Julie Greichunos, an exuberant musical pastor at a Kalamazoo, Michigan, church, was spending countless hours playing piano, leading worship teams, and planning songs and services. Then one day she felt a strange tingling on the right side of her face. It then crept down her right arm and into her hand.
The tingling turned into intense pain and numbness to the point that holding a microphone became a challenge.
“I would be leading a service and would have to let my right arm hang down,” she says. “It felt like it was going to fall off. It was the craziest thing.”
Although Julie was physically fit—a runner who also lifted weights—she soon was unable to open a jar, hold a coffee mug or push a vacuum cleaner. Even taking a shower was a hurdle.
“I was exhausted after washing my hair,” Julie says. It also meant she couldn’t play the piano. The music had stopped.
A Long Search To Find Relief
This was the beginning of a 10-year search for the cause of her pain. She went from doctor to doctor and even spent a week at the Mayo Clinic in 2011. The neurologist there was baffled.
“He knew what it wasn’t, but had no idea what it was,” she says. “When you go to Mayo and they can’t figure it out, you think, ‘Am I crazy?’”
She was so desperate for an answer that she tried non-conventional treatments and even had the mercury fillings removed from her teeth when one doctor suggested that metal might be causing the problem.
Finally another physician told her about a patient who had similar symptoms and was successfully treated by surgeon Robert Thompson, MD, at Barnes-Jewish Hospital in St. Louis. That same day, Julie called Dr. Thompson’s office and made an appointment.
Dr. Thompson did indeed know the source of Julie’s pain: thoracic outlet syndrome (TOS). Neurogenic TOS is a rare and disabling condition caused by compression of the nerve bundle that controls muscles and sensation in the shoulder, elbow, wrist, and hands. Symptoms include pain, numbness, and tingling.
TOS can be caused by a number of activities including sports, heavy lifting, repetitive motion, motor vehicle collisions, or falls. While some sufferers are successfully treated with physical therapy, for others the condition is debilitating to the point where they are unable to work or carry out normal daily activities. The syndrome is difficult to diagnose because its symptoms can mimic those caused by other neurogenic conditions.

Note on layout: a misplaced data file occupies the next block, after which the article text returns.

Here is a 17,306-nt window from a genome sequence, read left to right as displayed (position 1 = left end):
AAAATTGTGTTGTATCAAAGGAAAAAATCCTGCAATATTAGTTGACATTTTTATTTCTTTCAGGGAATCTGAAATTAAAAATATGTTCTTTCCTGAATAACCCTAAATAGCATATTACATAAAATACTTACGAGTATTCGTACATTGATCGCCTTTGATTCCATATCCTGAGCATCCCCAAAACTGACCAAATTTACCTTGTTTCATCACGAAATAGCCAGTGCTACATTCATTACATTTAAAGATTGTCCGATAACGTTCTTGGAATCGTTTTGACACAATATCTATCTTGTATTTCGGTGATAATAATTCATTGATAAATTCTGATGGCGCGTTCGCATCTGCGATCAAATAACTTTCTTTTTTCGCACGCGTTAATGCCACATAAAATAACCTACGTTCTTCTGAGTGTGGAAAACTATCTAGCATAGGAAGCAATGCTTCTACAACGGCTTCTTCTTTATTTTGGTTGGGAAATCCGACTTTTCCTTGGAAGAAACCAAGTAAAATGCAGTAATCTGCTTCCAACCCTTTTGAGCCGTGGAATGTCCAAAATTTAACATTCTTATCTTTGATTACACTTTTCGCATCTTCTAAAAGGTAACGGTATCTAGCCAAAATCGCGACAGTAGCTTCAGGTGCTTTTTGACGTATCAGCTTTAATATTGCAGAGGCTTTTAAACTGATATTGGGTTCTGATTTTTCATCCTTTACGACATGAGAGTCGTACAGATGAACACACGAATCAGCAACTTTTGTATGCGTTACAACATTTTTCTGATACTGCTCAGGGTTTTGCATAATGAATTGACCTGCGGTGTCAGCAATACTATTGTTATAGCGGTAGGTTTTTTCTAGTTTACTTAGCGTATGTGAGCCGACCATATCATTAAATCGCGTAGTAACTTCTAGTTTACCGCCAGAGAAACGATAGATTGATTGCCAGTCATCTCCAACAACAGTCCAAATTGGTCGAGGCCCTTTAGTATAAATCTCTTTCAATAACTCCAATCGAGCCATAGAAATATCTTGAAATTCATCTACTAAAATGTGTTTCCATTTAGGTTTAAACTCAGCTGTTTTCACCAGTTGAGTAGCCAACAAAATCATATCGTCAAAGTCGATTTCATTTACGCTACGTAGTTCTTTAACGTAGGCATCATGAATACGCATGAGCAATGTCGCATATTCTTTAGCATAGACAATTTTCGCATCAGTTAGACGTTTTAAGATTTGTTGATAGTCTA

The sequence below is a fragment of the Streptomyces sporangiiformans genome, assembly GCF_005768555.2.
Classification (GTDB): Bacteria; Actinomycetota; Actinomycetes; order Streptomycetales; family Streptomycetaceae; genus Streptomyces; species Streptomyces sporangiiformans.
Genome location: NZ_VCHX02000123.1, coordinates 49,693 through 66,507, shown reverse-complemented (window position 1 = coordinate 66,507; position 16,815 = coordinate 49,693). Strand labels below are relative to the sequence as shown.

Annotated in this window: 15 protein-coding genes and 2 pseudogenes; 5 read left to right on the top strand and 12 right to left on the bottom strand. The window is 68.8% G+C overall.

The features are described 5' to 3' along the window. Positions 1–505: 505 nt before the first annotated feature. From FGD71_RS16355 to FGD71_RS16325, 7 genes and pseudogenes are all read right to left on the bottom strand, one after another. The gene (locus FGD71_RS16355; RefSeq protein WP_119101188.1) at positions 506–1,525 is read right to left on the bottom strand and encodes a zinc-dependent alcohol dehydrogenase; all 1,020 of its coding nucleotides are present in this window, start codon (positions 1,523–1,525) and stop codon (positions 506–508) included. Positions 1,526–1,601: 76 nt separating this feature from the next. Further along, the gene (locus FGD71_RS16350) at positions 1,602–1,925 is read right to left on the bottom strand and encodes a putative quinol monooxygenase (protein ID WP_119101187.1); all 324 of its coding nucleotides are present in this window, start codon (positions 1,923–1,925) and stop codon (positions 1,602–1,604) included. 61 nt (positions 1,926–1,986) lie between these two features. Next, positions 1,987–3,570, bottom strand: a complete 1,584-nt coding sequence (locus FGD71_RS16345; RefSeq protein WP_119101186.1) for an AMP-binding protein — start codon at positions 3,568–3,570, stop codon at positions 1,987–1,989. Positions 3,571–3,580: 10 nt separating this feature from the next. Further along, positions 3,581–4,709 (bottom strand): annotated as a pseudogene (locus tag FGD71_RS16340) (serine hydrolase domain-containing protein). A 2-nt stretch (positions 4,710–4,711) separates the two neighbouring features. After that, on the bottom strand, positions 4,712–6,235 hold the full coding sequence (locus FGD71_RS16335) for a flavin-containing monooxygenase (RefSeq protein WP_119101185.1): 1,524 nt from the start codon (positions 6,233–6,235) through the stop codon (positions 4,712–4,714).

Expert Treatment Changes Lives
Very few surgeons are trained to handle TOS cases, so in 2008 Dr. Thompson launched the Washington University Center for Thoracic Outlet Syndrome at Barnes-Jewish Hospital, the first multidisciplinary center in the country to focus on TOS and related conditions. The next year, the Center, with support from The Foundation for Barnes-Jewish Hospital, hosted the first nationwide professional consensus conference and patient support meeting on TOS. The conference also resulted in a number of research projects and the first multidisciplinary textbook on the subject.
“One of the frustrations with TOS is that it doesn’t get recognized,” Dr. Thompson says. “Even now, more than 50 percent of the patients we see have had symptoms for more than two years without a diagnosis.”
As a result, only a handful of U.S. surgeons treat TOS cases with any frequency and many perform only about three to five surgeries a year. However, Dr. Thompson’s average is about 250 to 300 surgeries annually. Because of Dr. Thompson’s experience and success with TOS surgeries, the Center draws some 400 to 500 new patients a year from the Midwest and across the country, and some from as far away as Ireland, Israel, and Russia.
Many of these patients, like Julie, learn about Dr. Thompson through word of mouth. But Dr. Thompson said they also find him through patients’ social media postings and internet searches that lead to the Center’s website.
Sharing Knowledge to Get People Back in the Game
In addition to treating patients and providing life-changing surgery, the Center maintains a comprehensive database of TOS patients. This database, which was started in 2008, contains critical information including surgical findings and evaluations of clinical and functional outcomes. Thanks to loyal donors, The Foundation for Barnes-Jewish Hospital is able to provide funding to Dr. Thompson to collect this important information and conduct clinical research.
The database shows that patients of all ages and backgrounds are affected by TOS. Dr. Thompson said a majority of his patients are physically active people from teenagers to their 40s, but have included older patients like a woman in her 70s who wanted to keep working as a water aerobics instructor.
“Everybody has a story,” Dr. Thompson says. “It’s the most rewarding practice I can imagine by being able to help give someone back their career and active livelihood.”
He has a strong following among professional athletes, especially Major League Baseball (MLB) pitchers, who are particularly susceptible to injury because of repetitive overhead arm movement.
In fact, his office is packed full of memorabilia from patients thanking him for returning them to normal life. These keepsakes include signed jerseys from famous MLB players as well as a wide assortment of remembrances from other grateful patients including a fireman’s helmet, ballet pointe shoes and even a hair stylist’s scissors framed in a shadow box.
“He’s got lots of love hanging on those walls,” Julie says. “I only wish I would have found Dr. Thompson sooner. He’s a man of knowledge and talent and a man of real heart.”